Anypoint Security secrets manager uses secure vault technology to store and control access to private keys, passwords, certificates, and other secrets.
Use secrets manager to write and manage your secrets, keys, and Transport Layer Security (TLS) artifacts. You can read the metadata of the secrets, but the actual secrets can be consumed only by authorized platform services on your behalf.
Secrets manager is designed to store and manage secrets for supported Anypoint Platform services. It is not a general-purpose storage for secrets. Only trusted services within Anypoint Platform have access to the contents of the secret.
Secrets manager supports the management of TLS context for the following services:
Runtime Fabric ingress
You can store TLS artifacts in secrets manager and then configure Anypoint Runtime Fabric ingress with the secret reference.
API Manager in CloudHub
You can store the TLS artifacts in secrets manager and then configure Anypoint API Manager with the secret reference.
Anypoint Platform’s secrets manager enables you to store secrets in secrets groups, which are vaults associated with your environment and business group. Each secrets group has unique encryption keys, which are generated and managed only by secrets manager.
You can configure the supported Anypoint Platform services to request secrets stored in secrets manager, and you can control which supported services are authorized to access them. This task is handled by two microservices:
This is a publicly exposed service that handles the uploading and storing of your secrets. Every time you upload a secret to your vault, the secrets manager establishes a reference to it, so it can be shared or read without revealing its contents. You can read the secrets metadata but not the secret itself.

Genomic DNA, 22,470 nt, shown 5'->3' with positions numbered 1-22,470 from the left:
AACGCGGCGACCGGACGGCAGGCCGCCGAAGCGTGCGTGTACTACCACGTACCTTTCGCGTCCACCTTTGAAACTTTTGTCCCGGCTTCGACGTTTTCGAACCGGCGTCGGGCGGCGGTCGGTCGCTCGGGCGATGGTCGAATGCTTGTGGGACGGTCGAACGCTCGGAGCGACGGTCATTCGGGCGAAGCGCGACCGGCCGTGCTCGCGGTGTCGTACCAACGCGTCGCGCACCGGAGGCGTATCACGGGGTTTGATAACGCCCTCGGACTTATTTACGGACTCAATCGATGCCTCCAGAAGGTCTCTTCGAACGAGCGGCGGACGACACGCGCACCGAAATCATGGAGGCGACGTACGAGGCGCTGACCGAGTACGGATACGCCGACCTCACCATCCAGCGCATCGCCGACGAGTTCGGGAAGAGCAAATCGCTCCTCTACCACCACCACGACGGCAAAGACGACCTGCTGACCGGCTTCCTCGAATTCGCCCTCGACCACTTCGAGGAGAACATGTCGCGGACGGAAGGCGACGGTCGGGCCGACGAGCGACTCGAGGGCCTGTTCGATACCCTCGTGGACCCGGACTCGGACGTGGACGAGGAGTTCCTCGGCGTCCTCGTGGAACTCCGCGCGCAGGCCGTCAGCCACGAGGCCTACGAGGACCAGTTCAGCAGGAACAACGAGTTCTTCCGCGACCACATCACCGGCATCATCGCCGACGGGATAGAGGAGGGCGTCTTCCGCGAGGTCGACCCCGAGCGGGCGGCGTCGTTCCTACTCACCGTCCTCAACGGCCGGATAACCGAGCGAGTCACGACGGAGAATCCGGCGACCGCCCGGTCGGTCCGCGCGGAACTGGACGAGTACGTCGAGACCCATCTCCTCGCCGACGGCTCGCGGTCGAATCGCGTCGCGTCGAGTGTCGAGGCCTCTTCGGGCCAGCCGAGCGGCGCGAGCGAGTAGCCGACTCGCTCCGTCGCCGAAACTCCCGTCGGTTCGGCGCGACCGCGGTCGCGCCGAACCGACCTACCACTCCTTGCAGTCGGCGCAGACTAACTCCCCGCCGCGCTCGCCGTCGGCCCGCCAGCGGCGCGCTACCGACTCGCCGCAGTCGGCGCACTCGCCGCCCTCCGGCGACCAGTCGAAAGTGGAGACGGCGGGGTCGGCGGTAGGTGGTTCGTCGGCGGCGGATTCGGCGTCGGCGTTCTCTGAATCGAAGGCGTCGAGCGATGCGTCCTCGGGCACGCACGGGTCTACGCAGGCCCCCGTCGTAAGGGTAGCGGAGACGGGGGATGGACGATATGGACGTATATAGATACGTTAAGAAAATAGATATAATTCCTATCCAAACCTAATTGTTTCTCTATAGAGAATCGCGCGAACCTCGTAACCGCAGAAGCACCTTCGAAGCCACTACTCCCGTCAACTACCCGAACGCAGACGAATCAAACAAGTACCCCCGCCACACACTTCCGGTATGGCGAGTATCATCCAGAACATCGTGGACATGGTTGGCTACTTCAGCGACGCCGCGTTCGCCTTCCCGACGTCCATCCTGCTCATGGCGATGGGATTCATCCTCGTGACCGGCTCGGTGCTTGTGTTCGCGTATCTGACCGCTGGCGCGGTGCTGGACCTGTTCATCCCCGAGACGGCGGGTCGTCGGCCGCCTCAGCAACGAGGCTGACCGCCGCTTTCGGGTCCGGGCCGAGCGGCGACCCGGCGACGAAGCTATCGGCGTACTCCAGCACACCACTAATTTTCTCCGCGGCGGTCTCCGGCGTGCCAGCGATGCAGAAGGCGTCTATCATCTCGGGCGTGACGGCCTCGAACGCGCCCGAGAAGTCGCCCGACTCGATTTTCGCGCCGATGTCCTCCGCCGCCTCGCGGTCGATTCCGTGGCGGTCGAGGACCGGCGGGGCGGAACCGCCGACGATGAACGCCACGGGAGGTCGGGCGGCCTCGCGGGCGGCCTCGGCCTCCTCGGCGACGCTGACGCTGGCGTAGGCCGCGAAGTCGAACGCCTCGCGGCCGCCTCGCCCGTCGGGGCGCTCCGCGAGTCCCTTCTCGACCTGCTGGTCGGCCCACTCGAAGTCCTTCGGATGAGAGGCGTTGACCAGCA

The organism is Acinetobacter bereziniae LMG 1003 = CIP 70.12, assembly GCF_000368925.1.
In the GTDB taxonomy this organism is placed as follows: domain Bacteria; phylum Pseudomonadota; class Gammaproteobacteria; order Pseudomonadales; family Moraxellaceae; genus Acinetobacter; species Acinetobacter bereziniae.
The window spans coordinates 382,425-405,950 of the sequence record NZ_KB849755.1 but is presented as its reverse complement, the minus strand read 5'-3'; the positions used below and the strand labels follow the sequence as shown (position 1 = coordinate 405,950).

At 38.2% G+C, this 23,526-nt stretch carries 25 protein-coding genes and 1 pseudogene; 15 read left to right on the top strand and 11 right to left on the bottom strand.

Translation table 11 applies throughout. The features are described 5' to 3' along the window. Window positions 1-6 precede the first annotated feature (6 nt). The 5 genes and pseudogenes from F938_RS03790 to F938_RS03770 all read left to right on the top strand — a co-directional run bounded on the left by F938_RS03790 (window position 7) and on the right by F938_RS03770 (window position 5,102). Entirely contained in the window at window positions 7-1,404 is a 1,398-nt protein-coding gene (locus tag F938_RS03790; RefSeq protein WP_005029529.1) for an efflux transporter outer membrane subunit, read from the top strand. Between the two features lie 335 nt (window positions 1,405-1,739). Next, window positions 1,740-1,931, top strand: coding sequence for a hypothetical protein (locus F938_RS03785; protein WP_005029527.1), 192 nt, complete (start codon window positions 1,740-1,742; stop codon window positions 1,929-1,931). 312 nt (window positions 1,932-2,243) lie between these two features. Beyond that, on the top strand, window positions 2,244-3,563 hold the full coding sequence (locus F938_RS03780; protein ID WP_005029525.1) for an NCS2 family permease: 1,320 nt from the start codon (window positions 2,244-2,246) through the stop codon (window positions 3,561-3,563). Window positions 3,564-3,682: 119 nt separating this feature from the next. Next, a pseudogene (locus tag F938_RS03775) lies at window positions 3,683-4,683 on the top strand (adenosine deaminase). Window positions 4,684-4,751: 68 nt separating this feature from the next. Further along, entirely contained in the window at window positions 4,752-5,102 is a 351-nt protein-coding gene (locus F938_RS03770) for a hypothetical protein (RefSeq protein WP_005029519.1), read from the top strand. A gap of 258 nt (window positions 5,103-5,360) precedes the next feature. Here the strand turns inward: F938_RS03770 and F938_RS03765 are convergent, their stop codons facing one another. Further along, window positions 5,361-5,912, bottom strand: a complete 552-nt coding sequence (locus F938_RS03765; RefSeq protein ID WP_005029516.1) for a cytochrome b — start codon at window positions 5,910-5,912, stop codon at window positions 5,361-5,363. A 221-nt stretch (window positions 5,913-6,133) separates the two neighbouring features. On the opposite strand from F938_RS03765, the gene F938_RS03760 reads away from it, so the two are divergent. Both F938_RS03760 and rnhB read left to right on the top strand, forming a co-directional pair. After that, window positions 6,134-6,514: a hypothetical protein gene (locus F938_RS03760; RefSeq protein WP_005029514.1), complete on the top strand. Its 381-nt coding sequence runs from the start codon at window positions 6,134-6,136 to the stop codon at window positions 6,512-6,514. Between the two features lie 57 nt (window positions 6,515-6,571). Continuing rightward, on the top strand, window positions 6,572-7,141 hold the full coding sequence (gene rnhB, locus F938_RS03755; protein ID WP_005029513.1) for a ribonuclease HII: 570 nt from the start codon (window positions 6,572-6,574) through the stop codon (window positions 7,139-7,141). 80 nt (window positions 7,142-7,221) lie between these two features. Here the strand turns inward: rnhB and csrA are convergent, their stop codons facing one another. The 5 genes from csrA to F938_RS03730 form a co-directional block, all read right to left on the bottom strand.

This is an internal service that handles the secrets for consumption by supported platform services. This is the only service that can read the actual secrets an due to its nature, it is not accessible from the public network.
Secrets manager can store and manage the following secret types:
SSL Security Parameters (ciphers to use, TLS version, and so on).
A repository of security certificates (either authorization certificates or public key certificates), along with their corresponding private keys.
A repository of security certificates from either other parties with which you expect to communicate, or Certificate Authorities that you trust to identify other parties.
Public X.509 certificates, which are electronic documents that bind a public key with an identity (hostname, organization, or individual).
Certificate Pin Set
A repository of security certificates from other parties that associate a client or host with their expected X.509 certificate or public key.
An entity that creates and maintains a list of CA certificates that are no longer trusted because their associated private keys, or a signing CA, were compromised.
Shared secrets are used for symmetric encryption and decryption, where the secret is known by both the message sender and the message recipient.
The following shared secret types are defined, however at this time, they can’t be consumed by Anypoint Platform services:
A password used by the sender and recipient to encode and decode the message.
A public key cryptography used by the sender and recipient to encode and decode the message.
A pair of security keys to access AWS S3 buckets.
A free-form and application-specific secret stored through an API call. Blobs are base64 encoded data used by specific applications. For example, a blob could store a base64-encoded JSON object.